Common-Sense Approach To Shoplifting: Lock Up Thieves, Not Goods

With an alarming increase in shoplifting and the subsequent penalizing of merchandise, America’s retail landscape is grappling with serious challenges. As Betsy McCaughey, former Lieutenant Governor of New York, argued in a recent op-ed for the Daily Caller, we ought to lock up the shoplifters, not the merchandise.

McCaughey’s take is compelling, considering her distinguished credentials. She currently serves as the Chairman of the Committee to Reduce Infection Deaths, leveraging her experience and expertise in public policy.

Lamenting her experience with locked-up merchandise, McCaughey underlined how shoplifting hurts all of us. She shared her frustration over using children’s toothpaste due to the tedious process of unlocking adult toothpaste at a pharmacy – a stark example of how the current situation penalizes the honest consumer.

But it’s not just an inconvenience to shoppers. Retail giants such as Target and Home Depot are taking significant hits to their profits due to double-digit increases in theft nationwide. These losses, unfortunately, get passed onto consumers in the form of increased prices.

Shoplifting doesn’t just harm retailers and consumers but also the cities. Retailers are exiting cities like San Francisco, Los Angeles, New York City, Chicago, and Portland, known for being soft on crime. The departure of retailers leads to job losses, decreased sales tax revenue, and urban decay.

This wave of shoplifting comes when some politicians soften their stance on the crime, attributing it to poverty. McCaughey rightly points out that most impoverished individuals do not resort to theft, calling such claims an insult.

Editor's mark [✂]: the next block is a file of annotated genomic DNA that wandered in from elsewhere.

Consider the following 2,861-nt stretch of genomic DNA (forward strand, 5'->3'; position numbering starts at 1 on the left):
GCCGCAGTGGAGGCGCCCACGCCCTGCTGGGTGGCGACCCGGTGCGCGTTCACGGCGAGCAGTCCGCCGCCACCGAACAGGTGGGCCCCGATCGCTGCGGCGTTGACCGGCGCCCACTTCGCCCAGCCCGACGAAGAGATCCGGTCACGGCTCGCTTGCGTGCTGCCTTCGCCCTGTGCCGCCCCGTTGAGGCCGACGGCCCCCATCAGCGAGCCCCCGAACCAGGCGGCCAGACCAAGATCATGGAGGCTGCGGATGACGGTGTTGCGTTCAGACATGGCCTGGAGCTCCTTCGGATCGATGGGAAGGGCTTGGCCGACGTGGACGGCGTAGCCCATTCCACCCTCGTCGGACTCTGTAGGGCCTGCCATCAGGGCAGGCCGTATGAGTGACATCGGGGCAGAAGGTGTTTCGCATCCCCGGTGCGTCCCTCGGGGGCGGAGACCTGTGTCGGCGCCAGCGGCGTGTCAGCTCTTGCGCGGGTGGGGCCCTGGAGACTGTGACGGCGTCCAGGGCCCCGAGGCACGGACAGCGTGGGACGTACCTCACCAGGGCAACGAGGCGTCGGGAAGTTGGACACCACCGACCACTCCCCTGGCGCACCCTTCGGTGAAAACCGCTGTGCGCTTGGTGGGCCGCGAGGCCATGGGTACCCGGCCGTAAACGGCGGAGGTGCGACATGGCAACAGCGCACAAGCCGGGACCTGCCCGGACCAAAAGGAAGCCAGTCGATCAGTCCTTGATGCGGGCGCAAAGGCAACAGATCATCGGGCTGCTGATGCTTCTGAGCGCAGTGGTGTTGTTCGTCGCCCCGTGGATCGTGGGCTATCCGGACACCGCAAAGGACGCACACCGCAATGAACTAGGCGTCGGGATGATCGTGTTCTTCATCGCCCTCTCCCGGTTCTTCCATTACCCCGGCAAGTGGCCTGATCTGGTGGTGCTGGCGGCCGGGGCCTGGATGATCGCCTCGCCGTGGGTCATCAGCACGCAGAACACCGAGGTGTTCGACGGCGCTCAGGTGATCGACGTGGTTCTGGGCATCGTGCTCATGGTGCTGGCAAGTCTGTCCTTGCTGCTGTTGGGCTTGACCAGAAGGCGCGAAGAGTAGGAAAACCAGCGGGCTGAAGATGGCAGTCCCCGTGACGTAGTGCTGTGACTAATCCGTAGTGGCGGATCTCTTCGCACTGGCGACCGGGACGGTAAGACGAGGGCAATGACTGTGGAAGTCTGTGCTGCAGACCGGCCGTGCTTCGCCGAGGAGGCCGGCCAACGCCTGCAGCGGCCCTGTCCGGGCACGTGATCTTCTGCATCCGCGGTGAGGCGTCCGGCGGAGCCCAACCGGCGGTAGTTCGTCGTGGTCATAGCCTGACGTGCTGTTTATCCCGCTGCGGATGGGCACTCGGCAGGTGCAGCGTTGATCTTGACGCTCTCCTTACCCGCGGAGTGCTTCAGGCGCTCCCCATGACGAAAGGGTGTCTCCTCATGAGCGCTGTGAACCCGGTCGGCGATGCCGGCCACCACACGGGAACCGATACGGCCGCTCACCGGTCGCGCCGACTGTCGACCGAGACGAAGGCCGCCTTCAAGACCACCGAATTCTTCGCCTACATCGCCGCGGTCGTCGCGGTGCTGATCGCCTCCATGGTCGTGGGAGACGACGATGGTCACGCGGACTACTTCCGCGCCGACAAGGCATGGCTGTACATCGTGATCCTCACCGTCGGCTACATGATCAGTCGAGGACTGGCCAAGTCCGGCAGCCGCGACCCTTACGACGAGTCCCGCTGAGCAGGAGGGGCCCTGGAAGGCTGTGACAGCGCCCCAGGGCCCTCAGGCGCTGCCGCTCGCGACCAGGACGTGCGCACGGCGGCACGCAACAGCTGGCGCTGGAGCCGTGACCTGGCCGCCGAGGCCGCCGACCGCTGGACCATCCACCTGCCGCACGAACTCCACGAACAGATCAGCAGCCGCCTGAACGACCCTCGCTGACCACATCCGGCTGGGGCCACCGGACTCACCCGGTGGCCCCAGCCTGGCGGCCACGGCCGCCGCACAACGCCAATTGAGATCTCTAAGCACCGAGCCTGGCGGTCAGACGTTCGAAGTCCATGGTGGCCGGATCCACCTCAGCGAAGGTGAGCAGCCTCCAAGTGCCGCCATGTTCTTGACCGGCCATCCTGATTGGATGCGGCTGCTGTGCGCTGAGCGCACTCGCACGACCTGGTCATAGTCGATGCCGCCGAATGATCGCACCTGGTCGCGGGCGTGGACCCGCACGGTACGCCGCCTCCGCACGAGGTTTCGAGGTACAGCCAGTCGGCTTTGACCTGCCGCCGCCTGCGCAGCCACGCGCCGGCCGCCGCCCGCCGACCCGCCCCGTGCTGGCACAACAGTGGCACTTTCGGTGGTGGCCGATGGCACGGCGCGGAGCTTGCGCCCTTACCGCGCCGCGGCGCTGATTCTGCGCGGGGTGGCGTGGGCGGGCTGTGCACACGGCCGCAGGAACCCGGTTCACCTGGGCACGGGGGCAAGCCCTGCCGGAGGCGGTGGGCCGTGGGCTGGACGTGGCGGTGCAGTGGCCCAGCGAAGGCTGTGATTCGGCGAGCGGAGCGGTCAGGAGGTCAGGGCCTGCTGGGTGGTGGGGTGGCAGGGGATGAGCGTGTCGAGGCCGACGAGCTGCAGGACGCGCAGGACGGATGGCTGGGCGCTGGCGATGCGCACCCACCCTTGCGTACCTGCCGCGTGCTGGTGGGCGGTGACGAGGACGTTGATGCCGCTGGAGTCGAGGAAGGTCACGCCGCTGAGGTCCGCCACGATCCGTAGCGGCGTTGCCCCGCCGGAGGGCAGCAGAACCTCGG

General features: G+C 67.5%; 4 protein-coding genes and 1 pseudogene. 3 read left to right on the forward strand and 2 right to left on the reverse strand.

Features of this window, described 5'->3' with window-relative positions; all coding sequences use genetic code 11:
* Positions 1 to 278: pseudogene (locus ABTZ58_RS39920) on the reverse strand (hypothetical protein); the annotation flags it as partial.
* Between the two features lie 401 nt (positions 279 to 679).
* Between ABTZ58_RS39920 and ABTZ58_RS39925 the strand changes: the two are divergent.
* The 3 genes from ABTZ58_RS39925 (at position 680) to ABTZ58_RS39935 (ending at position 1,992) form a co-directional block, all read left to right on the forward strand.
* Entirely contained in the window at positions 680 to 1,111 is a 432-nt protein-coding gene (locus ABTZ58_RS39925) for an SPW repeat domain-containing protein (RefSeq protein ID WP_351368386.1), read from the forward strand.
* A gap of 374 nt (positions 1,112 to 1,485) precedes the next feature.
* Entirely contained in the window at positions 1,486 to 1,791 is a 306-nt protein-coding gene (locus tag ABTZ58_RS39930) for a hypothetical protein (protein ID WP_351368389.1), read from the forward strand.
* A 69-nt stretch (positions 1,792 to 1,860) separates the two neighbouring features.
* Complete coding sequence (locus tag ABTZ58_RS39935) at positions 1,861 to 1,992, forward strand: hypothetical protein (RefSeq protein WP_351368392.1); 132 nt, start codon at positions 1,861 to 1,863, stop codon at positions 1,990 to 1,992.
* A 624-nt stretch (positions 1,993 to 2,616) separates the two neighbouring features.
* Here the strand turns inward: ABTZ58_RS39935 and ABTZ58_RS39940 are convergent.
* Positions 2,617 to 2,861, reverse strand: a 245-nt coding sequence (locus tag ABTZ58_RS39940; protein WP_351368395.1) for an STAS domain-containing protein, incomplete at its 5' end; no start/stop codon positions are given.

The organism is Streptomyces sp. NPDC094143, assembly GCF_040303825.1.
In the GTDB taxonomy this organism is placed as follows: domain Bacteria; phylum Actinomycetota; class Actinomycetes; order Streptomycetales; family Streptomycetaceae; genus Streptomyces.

This is echoed by Fox News personality Greg Gutfeld, who, in a recent op-ed, highlighted the plight of San Francisco. Once known for its vibrant retail sector, the city has seen multiple significant retailers shutter their doors due to rampant theft.

Gutfeld noted the far-reaching consequences of shoplifting and how it negatively impacts customer foot traffic. He also criticized liberal policies that have failed to punish criminal behavior, ruining the city’s retail landscape.

Shoplifting in America today isn’t a crime of need; it is increasingly organized and calculative. McCaughey mentions thieves smartly ensuring the value of stolen goods falls under misdemeanor limits, only to return the next day for another haul.

In New York City, for instance, nearly one-third of shoplifting incidents reported to the police last year were committed by the same 327 individuals, indicating a system being gamed by professional thieves.

McCaughey and Gutfeld urge lawmakers to stop soft-pedaling shoplifters and their leftist defenders and start protecting law-abiding citizens. It’s time to revise the laws and prosecute these thieves, not merely lock up the merchandise they target, because the consequences of this shoplifting epidemic affect all of us.

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